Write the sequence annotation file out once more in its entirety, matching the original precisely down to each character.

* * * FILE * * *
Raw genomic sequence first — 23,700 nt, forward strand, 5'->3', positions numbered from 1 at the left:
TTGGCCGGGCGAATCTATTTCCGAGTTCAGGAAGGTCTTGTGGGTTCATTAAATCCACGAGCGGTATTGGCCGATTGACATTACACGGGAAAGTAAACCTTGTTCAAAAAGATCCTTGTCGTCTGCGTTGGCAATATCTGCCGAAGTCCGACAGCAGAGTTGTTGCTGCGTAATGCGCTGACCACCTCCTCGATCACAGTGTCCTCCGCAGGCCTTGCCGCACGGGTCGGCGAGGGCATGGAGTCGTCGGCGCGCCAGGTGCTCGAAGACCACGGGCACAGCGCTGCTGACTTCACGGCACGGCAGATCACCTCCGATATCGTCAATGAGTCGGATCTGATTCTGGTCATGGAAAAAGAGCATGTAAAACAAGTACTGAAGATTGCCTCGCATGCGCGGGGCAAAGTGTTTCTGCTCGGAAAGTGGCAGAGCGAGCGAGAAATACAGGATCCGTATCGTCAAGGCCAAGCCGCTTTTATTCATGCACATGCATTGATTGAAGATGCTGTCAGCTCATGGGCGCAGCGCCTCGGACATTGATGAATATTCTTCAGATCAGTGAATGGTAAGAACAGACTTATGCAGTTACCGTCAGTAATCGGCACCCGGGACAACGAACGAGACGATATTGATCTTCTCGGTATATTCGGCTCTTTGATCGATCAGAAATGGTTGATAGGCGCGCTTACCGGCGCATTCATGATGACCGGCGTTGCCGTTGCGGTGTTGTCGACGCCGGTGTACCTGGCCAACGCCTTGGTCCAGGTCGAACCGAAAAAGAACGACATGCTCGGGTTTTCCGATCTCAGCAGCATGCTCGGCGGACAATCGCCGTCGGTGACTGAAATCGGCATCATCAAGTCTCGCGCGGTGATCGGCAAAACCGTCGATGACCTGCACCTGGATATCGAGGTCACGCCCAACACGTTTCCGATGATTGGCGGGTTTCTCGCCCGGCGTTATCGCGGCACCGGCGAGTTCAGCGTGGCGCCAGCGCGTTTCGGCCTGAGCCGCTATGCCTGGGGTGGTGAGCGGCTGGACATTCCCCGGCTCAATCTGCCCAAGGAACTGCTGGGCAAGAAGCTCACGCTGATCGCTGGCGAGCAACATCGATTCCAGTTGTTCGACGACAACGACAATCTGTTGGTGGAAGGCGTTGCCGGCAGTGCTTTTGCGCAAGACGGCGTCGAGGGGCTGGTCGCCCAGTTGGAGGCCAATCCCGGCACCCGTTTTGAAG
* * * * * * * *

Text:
Raw genomic sequence first — 23,700 nt, forward strand, 5'->3', positions numbered from 1 at the left:
TTGGCCGGGCGAATCTATTTCCGAGTTCAGGAAGGTCTTGTGGGTTCATTAAATCCACGAGCGGTATTGGCCGATTGACATTACACGGGAAAGTAAACCTTGTTCAAAAAGATCCTTGTCGTCTGCGTTGGCAATATCTGCCGAAGTCCGACAGCAGAGTTGTTGCTGCGTAATGCGCTGACCACCTCCTCGATCACAGTGTCCTCCGCAGGCCTTGCCGCACGGGTCGGCGAGGGCATGGAGTCGTCGGCGCGCCAGGTGCTCGAAGACCACGGGCACAGCGCTGCTGACTTCACGGCACGGCAGATCACCTCCGATATCGTCAATGAGTCGGATCTGATTCTGGTCATGGAAAAAGAGCATGTAAAACAAGTACTGAAGATTGCCTCGCATGCGCGGGGCAAAGTGTTTCTGCTCGGAAAGTGGCAGAGCGAGCGAGAAATACAGGATCCGTATCGTCAAGGCCAAGCCGCTTTTATTCATGCACATGCATTGATTGAAGATGCTGTCAGCTCATGGGCGCAGCGCCTCGGACATTGATGAATATTCTTCAGATCAGTGAATGGTAAGAACAGACTTATGCAGTTACCGTCAGTAATCGGCACCCGGGACAACGAACGAGACGATATTGATCTTCTCGGTATATTCGGCTCTTTGATCGATCAGAAATGGTTGATAGGCGCGCTTACCGGCGCATTCATGATGACCGGCGTTGCCGTTGCGGTGTTGTCGACGCCGGTGTACCTGGCCAACGCCTTGGTCCAGGTCGAACCGAAAAAGAACGACATGCTCGGGTTTTCCGATCTCAGCAGCATGCTCGGCGGACAATCGCCGTCGGTGACTGAAATCGGCATCATCAAGTCTCGCGCGGTGATCGGCAAAACCGTCGATGACCTGCACCTGGATATCGAGGTCACGCCCAACACGTTTCCGATGATTGGCGGGTTTCTCGCCCGGCGTTATCGCGGCACCGGCGAGTTCAGCGTGGCGCCAGCGCGTTTCGGCCTGAGCCGCTATGCCTGGGGTGGTGAGCGGCTGGACATTCCCCGGCTCAATCTGCCCAAGGAACTGCTGGGCAAGAAGCTCACGCTGATCGCTGGCGAGCAACATCGATTCCAGTTGTTCGACGACAACGACAATCTGTTGGTGGAAGGCGTTGCCGGCAGTGCTTTTGCGCAAGACGGCGTCGAGGGGCTGGTCGCCCAGTTGGAGGCCAATCCCGGCACCCGTTTTGAAG